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Johan Eliason, Kepler Cheuvreux, Research Division - Analyst [104]

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Yes, sorry, for taking your time again. I was just curious a sensed a bit of an optimism around China and board orders, and wanted to know if that could still keep your board orders above EUR 1 billion this year. But I think you already answered that we shouldn't expect the fourth year with board orders -- or Paper orders above EUR 1 billion. So I think, I already have the answer, and congratulations again.

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Operator [105]

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No further questions over the phone line, sir, you may continue.

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Pekka Rouhiainen, Valmet Oyj - Director of IR [106]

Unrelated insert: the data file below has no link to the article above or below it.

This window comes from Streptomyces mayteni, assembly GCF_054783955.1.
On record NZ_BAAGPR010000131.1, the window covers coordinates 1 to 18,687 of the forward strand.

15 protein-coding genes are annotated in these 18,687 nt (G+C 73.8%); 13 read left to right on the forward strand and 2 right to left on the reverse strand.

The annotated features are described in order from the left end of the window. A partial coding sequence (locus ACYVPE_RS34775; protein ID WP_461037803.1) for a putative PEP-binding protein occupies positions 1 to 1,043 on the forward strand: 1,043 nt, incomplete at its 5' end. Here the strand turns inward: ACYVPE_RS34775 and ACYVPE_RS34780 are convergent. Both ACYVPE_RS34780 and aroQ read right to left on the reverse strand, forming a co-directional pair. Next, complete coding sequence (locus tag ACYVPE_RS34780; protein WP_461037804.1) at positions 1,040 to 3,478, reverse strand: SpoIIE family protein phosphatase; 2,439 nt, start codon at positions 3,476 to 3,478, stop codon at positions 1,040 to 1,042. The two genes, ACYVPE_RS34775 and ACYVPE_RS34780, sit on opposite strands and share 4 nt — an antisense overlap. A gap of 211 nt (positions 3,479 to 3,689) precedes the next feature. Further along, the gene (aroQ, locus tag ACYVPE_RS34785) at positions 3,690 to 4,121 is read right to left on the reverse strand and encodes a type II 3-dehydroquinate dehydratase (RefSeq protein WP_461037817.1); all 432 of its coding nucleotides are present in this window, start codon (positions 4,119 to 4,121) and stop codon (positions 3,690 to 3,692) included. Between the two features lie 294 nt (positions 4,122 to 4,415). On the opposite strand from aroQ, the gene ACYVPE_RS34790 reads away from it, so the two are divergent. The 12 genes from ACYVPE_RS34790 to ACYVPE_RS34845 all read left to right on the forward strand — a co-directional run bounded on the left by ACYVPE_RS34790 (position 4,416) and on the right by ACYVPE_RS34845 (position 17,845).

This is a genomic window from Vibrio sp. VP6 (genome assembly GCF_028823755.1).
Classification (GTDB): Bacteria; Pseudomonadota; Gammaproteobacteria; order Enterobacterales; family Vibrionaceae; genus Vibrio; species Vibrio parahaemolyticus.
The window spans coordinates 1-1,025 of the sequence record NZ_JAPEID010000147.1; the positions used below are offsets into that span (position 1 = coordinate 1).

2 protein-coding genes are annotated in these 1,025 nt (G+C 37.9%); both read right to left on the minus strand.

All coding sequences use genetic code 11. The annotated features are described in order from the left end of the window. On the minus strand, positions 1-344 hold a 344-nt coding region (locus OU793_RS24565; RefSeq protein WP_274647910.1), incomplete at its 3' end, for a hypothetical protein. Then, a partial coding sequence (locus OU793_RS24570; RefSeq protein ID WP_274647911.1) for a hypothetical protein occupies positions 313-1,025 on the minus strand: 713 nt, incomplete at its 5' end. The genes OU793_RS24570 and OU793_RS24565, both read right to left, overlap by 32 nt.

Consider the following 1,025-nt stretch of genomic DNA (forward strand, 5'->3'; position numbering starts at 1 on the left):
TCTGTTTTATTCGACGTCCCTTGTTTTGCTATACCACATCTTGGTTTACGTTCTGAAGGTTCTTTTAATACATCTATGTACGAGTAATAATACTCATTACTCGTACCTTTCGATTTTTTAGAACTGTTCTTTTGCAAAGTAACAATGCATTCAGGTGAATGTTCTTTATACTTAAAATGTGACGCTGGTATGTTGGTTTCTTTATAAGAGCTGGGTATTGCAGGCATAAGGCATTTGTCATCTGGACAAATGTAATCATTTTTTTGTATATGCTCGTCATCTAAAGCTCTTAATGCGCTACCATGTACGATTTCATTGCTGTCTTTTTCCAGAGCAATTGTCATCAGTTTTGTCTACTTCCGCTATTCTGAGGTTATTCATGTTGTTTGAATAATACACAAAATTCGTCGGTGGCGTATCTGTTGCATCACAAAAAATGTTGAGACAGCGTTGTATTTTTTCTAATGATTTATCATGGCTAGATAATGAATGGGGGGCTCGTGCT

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Okay. Thank you. Are there some questions here at Keilasatama, somebody willing to ask something. If not, we will then start to conclude this event. Thank you, everybody, for the active participation, and the Q1 results will be published on the 23rd of April and then the Capital Markets Day for 2020 will also be -- now this year will be the year for the Capital Markets Day, and it's going to take place on September 23. So please save the date on your calendars. But thank you, everybody. And have a nice rest of the day.

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Pasi Kalevi Laine, Valmet Oyj - President & CEO [107]

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Thank you.

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Kari Juhani Saarinen, Valmet Oyj - CFO [108]

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Thank you